Why are you in school, anyway? No matter what you’re doing, why you’re doing it is a question to ask yourself at some point. If your choices don’t seem to be going according to plan—the assignment, the major, the college experience—does that mean your choices were wrong? Or could you think differently about your choices in ways that make them work?
A key part of this is about understanding what’s motivating you. Maybe you’re in school to broaden your thinking, build knowledge and skills, and land a good job. That’s an example of internal motivation. Or maybe your primary reason for being here is your parents, who are banking on you becoming a doctor or lawyer, or your community, which is looking to you to set an example for others. That’s external motivation—and those reasons are not necessarily bad, but they may not excite you or get you through the rough patches.
Are you internally or externally motivated?
The sense of how much you can influence your own life is called locus of control. Understanding this concept can help you develop self-awareness and motivation.
- People with an internal locus of control (ILC) believe they have the power to control their own lives. They tend to push hard to succeed but may doubt themselves and question ways they may have slipped up—even on issues that were not in their control.
- People with an external locus of control (ELC) believe that outside factors largely determine their fate. They may think it’s pointless to work harder because how their effort is perceived depends on others (such as a professor or parent).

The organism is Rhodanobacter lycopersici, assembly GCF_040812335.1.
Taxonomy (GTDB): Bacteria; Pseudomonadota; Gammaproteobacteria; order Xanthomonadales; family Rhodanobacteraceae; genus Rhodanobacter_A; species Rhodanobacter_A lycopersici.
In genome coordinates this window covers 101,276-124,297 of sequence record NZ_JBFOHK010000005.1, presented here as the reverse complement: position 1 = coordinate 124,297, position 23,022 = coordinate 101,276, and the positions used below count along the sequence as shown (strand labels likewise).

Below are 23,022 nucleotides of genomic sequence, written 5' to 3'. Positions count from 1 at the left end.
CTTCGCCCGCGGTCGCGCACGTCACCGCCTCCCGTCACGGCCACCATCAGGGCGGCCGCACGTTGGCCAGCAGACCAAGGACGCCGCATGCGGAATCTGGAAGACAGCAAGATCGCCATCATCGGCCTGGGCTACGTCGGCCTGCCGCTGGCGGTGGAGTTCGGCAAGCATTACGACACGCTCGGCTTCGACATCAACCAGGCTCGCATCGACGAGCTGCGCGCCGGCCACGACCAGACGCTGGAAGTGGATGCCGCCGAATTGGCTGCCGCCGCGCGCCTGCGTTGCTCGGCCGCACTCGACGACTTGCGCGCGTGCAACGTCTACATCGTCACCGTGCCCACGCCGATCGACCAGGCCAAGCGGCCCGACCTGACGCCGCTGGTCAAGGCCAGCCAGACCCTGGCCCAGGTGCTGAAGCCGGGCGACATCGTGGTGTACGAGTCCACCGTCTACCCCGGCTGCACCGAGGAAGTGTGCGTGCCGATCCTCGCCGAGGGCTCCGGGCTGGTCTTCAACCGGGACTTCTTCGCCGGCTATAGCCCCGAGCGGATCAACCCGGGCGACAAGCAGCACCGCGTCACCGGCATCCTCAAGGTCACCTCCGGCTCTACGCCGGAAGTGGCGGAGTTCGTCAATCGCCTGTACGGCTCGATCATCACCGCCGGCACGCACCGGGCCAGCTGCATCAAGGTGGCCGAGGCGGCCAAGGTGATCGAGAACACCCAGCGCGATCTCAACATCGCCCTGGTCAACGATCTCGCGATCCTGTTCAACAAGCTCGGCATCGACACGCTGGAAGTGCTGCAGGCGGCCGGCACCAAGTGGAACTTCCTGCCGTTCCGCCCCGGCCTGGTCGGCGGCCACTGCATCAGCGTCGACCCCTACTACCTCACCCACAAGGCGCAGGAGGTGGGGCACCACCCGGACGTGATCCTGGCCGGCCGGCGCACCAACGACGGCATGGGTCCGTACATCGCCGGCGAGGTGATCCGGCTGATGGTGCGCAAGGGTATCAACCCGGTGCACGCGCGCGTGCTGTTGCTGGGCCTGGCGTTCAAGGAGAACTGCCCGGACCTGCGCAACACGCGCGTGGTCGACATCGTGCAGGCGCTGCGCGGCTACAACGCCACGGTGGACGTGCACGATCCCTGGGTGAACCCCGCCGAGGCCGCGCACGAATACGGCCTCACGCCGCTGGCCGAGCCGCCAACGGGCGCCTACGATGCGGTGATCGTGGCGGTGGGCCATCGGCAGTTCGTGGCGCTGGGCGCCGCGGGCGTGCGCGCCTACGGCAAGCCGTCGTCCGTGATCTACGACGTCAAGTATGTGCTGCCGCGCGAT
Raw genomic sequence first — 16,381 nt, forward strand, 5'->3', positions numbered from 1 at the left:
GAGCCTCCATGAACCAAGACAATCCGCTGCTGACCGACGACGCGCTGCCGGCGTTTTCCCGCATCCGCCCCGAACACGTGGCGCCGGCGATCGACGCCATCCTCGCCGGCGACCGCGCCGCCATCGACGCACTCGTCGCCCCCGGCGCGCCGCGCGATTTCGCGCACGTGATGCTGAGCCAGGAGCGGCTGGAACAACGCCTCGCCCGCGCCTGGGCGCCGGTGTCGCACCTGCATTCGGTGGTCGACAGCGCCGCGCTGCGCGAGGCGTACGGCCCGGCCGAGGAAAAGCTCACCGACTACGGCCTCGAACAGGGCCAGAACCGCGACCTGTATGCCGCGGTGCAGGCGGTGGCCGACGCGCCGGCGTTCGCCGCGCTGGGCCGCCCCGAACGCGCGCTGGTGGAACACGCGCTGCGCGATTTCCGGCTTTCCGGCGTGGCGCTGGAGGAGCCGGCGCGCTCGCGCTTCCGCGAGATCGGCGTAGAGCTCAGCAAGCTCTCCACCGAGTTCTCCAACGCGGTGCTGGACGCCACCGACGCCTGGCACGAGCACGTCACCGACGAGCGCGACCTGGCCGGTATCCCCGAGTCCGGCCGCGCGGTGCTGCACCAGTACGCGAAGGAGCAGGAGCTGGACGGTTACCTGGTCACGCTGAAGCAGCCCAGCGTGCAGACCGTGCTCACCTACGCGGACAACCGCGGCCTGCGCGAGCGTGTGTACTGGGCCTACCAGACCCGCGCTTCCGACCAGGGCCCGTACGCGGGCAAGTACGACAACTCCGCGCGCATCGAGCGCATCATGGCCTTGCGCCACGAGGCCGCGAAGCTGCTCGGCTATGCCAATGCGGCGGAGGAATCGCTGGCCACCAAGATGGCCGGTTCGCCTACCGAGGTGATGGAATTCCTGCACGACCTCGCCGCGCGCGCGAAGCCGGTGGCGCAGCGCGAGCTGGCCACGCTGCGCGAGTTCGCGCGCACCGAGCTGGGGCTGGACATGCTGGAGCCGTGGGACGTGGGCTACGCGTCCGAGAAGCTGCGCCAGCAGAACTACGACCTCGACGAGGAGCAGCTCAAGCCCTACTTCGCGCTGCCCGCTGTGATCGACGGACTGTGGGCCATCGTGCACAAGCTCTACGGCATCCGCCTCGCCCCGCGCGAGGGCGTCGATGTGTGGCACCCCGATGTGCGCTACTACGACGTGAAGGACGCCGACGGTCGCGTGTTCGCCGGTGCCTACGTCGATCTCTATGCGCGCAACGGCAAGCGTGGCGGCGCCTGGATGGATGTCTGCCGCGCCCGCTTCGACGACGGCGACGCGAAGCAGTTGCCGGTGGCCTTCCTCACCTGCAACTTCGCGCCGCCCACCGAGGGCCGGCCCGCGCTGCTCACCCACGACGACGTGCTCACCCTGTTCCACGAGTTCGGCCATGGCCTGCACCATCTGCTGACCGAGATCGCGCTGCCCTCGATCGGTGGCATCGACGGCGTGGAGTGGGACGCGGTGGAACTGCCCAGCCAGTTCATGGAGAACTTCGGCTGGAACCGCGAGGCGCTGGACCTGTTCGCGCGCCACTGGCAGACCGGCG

In a recent CampusWell survey, 68 percent of respondents said their primary motivation for being in college was internal and 30 percent said it was a combination of both internal and external factors.
How internal locus of control helps students succeed
If 2020 has proven anything, it’s that you can’t control everything—which is in part why research indicates ILC is associated with greater self-motivation, academic achievement, and reduced stress. “I began nursing school for myself. I love helping others, but what really motivated me was that my grandma had cancer in her jaw area and had to have supervision 24/7,” says Kristen D., a student at Arkansas Tech University in Russellville. “I had to learn with a nurse how to do the basics to care for her. Then I realized I enjoyed doing it. Therefore, I went to nursing school.”
Amid the pandemic and civic unrest, so many factors are out of our control—especially when it comes to what your academic environment, financial situation, and state of mental health may look like. But beyond these extreme circumstances, external motivations and pressures can be incredibly challenging: “[I feel seriously unmotivated to pursue my study goals] because I am from oppressed, socially constructed groups that are looked down upon. As an undocumented Latino, I am seen as a stealer of education and not intelligent enough to succeed in life with a college education,” says Alexander N., a graduate student at California State University in Northridge.
“When students don’t feel they have much control, they tend to become a bit more hopeless,” says Dr. Keith Anderson, a staff psychologist at Rensselaer Polytechnic Institute in New York. “They think, ‘If my effort doesn’t make much difference, there is no point in even trying.’ This type of thinking often results in procrastination or avoidance. Having some self-efficacy [belief in one’s ability to succeed] often results in better academic achievement.”